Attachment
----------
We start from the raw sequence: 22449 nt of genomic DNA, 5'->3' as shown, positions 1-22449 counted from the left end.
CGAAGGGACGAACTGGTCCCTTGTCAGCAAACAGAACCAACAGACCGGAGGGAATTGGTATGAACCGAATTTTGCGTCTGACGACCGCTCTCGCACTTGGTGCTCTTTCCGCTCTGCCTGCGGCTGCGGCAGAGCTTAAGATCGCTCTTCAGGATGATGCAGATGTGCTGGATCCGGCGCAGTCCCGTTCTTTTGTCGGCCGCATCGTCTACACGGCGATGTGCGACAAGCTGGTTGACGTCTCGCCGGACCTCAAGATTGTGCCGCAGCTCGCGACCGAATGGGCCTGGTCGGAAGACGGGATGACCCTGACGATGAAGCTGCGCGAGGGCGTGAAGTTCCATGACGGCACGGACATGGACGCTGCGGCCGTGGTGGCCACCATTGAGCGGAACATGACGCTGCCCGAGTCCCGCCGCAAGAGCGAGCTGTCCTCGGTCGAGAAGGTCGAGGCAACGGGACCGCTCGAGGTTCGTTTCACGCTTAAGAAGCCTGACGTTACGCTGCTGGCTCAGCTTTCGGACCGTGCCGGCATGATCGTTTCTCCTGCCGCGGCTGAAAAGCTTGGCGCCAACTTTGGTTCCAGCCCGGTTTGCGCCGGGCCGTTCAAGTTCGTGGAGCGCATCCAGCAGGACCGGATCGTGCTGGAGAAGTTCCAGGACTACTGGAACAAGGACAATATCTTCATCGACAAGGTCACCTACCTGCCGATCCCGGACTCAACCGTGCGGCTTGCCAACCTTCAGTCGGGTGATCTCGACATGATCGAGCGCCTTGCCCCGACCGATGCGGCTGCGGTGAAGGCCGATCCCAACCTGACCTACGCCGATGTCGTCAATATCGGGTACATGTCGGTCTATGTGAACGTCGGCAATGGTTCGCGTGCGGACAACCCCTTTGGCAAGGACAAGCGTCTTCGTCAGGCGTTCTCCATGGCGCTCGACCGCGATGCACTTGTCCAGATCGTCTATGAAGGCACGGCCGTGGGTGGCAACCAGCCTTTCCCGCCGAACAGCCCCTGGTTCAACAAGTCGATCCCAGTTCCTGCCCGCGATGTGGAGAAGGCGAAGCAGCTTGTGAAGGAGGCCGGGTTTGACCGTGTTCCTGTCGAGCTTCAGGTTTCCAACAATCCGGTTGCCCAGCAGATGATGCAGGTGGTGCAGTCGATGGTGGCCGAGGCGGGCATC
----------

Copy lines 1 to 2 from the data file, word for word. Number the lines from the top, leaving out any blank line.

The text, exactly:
We start from the raw sequence: 22449 nt of genomic DNA, 5'->3' as shown, positions 1-22449 counted from the left end.
CGAAGGGACGAACTGGTCCCTTGTCAGCAAACAGAACCAACAGACCGGAGGGAATTGGTATGAACCGAATTTTGCGTCTGACGACCGCTCTCGCACTTGGTGCTCTTTCCGCTCTGCCTGCGGCTGCGGCAGAGCTTAAGATCGCTCTTCAGGATGATGCAGATGTGCTGGATCCGGCGCAGTCCCGTTCTTTTGTCGGCCGCATCGTCTACACGGCGATGTGCGACAAGCTGGTTGACGTCTCGCCGGACCTCAAGATTGTGCCGCAGCTCGCGACCGAATGGGCCTGGTCGGAAGACGGGATGACCCTGACGATGAAGCTGCGCGAGGGCGTGAAGTTCCATGACGGCACGGACATGGACGCTGCGGCCGTGGTGGCCACCATTGAGCGGAACATGACGCTGCCCGAGTCCCGCCGCAAGAGCGAGCTGTCCTCGGTCGAGAAGGTCGAGGCAACGGGACCGCTCGAGGTTCGTTTCACGCTTAAGAAGCCTGACGTTACGCTGCTGGCTCAGCTTTCGGACCGTGCCGGCATGATCGTTTCTCCTGCCGCGGCTGAAAAGCTTGGCGCCAACTTTGGTTCCAGCCCGGTTTGCGCCGGGCCGTTCAAGTTCGTGGAGCGCATCCAGCAGGACCGGATCGTGCTGGAGAAGTTCCAGGACTACTGGAACAAGGACAATATCTTCATCGACAAGGTCACCTACCTGCCGATCCCGGACTCAACCGTGCGGCTTGCCAACCTTCAGTCGGGTGATCTCGACATGATCGAGCGCCTTGCCCCGACCGATGCGGCTGCGGTGAAGGCCGATCCCAACCTGACCTACGCCGATGTCGTCAATATCGGGTACATGTCGGTCTATGTGAACGTCGGCAATGGTTCGCGTGCGGACAACCCCTTTGGCAAGGACAAGCGTCTTCGTCAGGCGTTCTCCATGGCGCTCGACCGCGATGCACTTGTCCAGATCGTCTATGAAGGCACGGCCGTGGGTGGCAACCAGCCTTTCCCGCCGAACAGCCCCTGGTTCAACAAGTCGATCCCAGTTCCTGCCCGCGATGTGGAGAAGGCGAAGCAGCTTGTGAAGGAGGCCGGGTTTGACCGTGTTCCTGTCGAGCTTCAGGTTTCCAACAATCCGGTTGCCCAGCAGATGATGCAGGTGGTGCAGTCGATGGTGGCCGAGGCGGGCATC